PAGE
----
What is gastroparesis?

Gastroparesis, also called delayed gastric emptying, is a disorder that slows or stops the movement of food from the stomach to the small intestine.

Common symptoms of gastroparesis include: nausea, a feeling of fullness after eating only a small amount of food, vomiting undigested food — sometimes several hours after a meal, gastroesophageal reflux (GERD), abdominal pain, bloating and a lack of appetite.

The severity of gastroparesis varies from person to person. It is important to find which foods work best for you. 

Gastroparesis

Keep in mind gastroparesis is not a static condition, meaning your symptoms can vary from week-to-week or even day-to-day. During a “gastroparesis flare” you may experience a period of time where all you can take is liquids.

Getting started on a diet for gastroparesis

Certain types of foods and nutrients, such as fat and fiber, take longer to digest and further delay stomach emptying, exacerbating symptoms. A lower fat, lower or modified fiber diet with small frequent meals is generally recommended to reduce gastroparesis symptoms, though tolerance level varies from person to person. Also, soft-textured, ground, pureed and liquid foods may work better than solid foods.

Due to high fiber content, fresh fruits and vegetables may be difficult to tolerate, however there are ways to make these foods easier to digest.

These tips provide ways to prepare and use fruits and vegetables in your meals so you can get all the nutrients that your body needs while minimizing discomfort.

  • Peel fresh fruits and vegetables with thick skins to reduce fiber.
  • Try canned fruits in natural juices or water. These are also peeled and will be softer in texture.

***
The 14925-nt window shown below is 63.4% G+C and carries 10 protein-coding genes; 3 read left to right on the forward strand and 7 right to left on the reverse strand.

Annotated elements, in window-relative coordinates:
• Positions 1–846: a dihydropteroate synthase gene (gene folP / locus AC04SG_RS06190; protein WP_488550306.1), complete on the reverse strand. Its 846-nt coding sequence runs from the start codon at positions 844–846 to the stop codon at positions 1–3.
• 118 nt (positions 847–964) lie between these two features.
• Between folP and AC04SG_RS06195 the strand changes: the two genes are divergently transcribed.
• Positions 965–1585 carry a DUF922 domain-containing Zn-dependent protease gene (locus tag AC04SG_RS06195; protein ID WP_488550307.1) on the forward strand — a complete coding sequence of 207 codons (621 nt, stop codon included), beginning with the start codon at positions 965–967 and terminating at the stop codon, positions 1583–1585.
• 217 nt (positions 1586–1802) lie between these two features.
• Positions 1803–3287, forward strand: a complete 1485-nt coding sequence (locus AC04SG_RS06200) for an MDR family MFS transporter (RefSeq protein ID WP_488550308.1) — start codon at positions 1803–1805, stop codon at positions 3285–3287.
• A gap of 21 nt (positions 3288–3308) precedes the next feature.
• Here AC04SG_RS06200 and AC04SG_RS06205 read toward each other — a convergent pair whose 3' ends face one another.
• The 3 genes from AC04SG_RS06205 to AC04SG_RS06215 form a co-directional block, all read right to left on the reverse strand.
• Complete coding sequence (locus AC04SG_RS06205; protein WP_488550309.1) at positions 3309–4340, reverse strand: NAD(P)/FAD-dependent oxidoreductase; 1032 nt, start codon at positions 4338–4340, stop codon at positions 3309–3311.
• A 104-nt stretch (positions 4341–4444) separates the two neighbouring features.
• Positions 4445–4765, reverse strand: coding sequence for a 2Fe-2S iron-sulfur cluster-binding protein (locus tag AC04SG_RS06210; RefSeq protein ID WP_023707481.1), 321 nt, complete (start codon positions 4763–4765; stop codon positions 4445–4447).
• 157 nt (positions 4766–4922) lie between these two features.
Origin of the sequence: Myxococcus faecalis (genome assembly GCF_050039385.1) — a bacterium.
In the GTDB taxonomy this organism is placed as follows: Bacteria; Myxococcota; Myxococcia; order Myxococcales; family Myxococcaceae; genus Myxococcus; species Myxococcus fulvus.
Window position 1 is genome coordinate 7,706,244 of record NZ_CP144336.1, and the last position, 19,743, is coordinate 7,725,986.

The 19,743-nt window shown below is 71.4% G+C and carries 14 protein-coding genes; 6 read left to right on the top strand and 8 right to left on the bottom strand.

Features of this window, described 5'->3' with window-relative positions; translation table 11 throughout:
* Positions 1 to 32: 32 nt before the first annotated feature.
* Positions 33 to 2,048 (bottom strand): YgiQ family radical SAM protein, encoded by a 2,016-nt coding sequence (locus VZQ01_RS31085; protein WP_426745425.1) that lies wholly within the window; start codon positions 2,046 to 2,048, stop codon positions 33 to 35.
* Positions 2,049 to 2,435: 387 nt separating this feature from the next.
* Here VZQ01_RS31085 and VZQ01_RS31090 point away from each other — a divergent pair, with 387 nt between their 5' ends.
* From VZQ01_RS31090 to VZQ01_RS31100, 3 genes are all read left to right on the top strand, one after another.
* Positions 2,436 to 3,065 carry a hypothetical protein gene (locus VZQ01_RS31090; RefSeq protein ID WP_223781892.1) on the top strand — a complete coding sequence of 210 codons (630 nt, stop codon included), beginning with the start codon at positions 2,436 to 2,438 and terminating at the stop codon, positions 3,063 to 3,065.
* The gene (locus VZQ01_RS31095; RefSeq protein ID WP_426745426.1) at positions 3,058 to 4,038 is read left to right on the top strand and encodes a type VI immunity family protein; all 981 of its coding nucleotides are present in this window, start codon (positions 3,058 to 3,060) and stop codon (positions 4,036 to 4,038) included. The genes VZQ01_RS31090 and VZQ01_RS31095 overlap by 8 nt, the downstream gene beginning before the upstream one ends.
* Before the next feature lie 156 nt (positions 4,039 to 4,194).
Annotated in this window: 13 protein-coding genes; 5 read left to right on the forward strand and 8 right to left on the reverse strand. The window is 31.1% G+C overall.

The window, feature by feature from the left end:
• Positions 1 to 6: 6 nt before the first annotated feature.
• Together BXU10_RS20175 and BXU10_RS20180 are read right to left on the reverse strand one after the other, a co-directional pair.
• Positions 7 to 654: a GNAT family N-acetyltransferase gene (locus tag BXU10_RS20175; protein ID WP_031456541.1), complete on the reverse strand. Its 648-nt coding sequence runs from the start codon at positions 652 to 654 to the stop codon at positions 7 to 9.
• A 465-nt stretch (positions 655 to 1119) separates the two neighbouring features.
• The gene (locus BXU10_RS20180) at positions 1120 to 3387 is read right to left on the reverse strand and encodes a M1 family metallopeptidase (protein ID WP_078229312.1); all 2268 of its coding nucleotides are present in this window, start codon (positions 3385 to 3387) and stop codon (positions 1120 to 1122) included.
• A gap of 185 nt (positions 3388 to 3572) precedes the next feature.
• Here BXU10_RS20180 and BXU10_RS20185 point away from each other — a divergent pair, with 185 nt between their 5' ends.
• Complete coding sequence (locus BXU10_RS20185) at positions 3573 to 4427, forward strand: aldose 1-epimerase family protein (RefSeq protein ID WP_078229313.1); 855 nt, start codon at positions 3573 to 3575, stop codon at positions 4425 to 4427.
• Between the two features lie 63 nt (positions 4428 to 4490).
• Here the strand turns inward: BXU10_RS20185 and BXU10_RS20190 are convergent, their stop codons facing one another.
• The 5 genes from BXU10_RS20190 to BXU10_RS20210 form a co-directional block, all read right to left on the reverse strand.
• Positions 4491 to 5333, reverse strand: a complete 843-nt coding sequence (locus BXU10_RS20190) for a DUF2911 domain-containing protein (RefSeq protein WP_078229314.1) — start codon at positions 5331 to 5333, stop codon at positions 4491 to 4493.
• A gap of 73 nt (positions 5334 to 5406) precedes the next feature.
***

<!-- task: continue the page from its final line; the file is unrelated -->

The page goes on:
• Steam peeled vegetables until fork-tender to soften the fiber. Limit portion to about ½ cup to start.
  • Make mashed or pureed veggies by steaming, adding broth and then blending. This can be done with cauliflower, carrots, parsnips, squash, spinach, turnips and potato/sweet potato.
  • Jarred roasted red peppers can be pureed or chopped and mixed into hummus, mashed potatoes, mashed cauliflower, pasta, soups or eggs.
  • Add cut up vegetables to soups. These will be come soft and easy to digest. Carrots, chopped celery, peeled sweet potato, butternut squash, mushrooms, canned diced tomatoes or zucchini are good choices.
  • Try fruit and vegetable smoothies.
  • No time to blend your own smoothie? Try store bought bottled smoothies such as Naked Juice® and Bolthouse Farms®. Ideally choose flavors that have added protein to make it a more balanced mini meal or snack.
  • Blend fruit with Greek yogurt, cottage cheese, or silken tofu for breakfast or a snack.
  • Try fruit and veggie pouches when on the go. There are several options available:
    • Dole® Fruitocracy™ Squeezable Fruit Pouch.
    • Mott’s® Snack & Go Pouches.
    • Plum Organics® Fruit and Vegetable Pouches.
    • Sprout® Organic Baby Food Pouches.
  • Purchase or make pureed vegetable soups such as carrot ginger or butternut squash soup.
    • Pacific® and Imagine® brands have healthy pureed vegetable soup options.
  • Choose 100% fruit and vegetable juices. Avoid juices with added sugar and high fructose corn syrup.
  • Use of fruit and vegetable purees in baked goods. Substitute applesauce, pumpkin or squash for oil in baking. The ratio for these three is typically 1:1. So if the recipe calls for 1/4 cup of oil, use 1/4 cup of applesauce.
  • Add in peeled and shredded zucchini or shredded carrots to muffins, and breads.
  • Peel, slice, and bake apples, peaches or berries sprinkled with cinnamon.
Now it is time to meet with a GI-expert dietitian. To get more information about this topic, find a dietitian in your area using our Find a Health Care Provider tool.

Written by

Emily Haller, MS, RDN, and Lauren Van Dam, MS, RDN
DIGID Disorders of the Brain Gut Interaction Workgroup ©2021

Emily Haller, MS, RDN, and Lauren Van Dam, MS, RDN
DIGID Disorders of the Brain Gut Interaction Workgroup ©2021